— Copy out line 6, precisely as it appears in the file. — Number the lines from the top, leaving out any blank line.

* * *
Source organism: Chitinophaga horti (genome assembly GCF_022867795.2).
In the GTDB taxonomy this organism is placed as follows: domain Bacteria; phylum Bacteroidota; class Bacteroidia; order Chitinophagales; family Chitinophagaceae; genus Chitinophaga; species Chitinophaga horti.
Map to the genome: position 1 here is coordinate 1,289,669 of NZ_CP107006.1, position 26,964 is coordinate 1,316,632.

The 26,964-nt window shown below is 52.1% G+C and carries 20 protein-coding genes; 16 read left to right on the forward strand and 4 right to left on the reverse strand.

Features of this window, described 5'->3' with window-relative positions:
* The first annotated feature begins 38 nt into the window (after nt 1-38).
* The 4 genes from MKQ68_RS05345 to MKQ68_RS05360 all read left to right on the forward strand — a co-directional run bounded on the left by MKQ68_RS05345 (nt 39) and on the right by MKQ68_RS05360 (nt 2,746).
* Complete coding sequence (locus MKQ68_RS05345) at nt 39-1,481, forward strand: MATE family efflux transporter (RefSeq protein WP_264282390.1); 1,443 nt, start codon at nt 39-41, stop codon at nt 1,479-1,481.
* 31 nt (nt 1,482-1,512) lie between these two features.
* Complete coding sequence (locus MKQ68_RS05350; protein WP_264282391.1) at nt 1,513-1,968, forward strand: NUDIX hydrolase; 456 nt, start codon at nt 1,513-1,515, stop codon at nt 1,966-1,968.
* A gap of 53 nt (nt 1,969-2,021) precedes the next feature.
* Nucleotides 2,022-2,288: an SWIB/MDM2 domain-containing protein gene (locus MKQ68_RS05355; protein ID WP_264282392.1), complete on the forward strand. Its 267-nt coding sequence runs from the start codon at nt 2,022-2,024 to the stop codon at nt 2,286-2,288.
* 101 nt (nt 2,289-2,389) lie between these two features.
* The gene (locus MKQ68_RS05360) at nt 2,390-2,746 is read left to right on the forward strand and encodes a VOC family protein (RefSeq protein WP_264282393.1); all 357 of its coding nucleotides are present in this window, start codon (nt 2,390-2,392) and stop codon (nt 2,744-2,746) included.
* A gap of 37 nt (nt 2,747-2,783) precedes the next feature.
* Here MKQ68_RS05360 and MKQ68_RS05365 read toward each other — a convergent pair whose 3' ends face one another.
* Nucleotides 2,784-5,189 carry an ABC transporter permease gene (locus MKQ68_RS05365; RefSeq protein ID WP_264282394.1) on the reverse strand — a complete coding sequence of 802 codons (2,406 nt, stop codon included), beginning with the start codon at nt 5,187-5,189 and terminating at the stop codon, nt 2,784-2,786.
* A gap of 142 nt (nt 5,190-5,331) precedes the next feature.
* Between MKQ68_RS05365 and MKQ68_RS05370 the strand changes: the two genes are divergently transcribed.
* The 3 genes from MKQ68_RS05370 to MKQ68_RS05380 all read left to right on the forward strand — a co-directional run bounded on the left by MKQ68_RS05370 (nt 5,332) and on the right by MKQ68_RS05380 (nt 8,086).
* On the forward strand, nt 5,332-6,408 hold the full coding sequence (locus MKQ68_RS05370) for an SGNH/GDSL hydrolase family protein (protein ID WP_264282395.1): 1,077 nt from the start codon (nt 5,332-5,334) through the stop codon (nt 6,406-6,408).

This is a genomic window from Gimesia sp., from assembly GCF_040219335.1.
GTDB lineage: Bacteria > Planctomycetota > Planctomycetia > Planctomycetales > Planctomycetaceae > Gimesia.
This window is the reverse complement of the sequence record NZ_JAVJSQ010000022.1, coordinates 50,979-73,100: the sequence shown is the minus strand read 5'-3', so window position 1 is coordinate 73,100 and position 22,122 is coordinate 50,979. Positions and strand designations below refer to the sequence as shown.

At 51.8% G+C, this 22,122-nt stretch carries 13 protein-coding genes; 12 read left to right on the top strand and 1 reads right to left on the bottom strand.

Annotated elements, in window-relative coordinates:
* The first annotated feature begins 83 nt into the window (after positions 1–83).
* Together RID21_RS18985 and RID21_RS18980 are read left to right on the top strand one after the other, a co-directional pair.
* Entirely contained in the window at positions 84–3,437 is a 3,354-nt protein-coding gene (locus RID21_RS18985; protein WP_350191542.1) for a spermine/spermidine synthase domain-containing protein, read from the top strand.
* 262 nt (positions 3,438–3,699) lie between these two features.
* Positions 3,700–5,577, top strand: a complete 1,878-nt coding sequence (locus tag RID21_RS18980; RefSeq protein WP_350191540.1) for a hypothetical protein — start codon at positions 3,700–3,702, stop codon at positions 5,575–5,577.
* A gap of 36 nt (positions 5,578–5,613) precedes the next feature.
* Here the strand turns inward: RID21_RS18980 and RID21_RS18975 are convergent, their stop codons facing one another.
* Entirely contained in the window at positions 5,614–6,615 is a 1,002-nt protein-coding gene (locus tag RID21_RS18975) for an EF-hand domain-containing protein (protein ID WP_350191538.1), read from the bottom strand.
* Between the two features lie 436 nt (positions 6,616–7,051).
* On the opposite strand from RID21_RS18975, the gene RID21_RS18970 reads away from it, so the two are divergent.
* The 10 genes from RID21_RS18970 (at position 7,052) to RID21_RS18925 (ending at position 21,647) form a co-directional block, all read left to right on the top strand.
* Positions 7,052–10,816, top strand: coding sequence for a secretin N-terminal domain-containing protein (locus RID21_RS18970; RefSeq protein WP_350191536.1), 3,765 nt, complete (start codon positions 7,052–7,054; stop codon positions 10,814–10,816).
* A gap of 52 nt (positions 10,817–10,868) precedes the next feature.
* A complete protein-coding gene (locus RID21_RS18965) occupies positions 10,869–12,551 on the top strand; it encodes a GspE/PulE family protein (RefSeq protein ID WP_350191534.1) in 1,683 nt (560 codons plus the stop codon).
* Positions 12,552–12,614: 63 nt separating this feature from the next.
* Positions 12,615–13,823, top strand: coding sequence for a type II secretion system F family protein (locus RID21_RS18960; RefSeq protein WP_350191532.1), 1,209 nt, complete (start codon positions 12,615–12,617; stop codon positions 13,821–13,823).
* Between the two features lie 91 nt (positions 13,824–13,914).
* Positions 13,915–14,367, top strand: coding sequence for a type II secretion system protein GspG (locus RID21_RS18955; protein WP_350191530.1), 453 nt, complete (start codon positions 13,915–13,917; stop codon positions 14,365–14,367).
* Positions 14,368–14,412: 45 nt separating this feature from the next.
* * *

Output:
* The first annotated feature begins 38 nt into the window (after nt 1-38).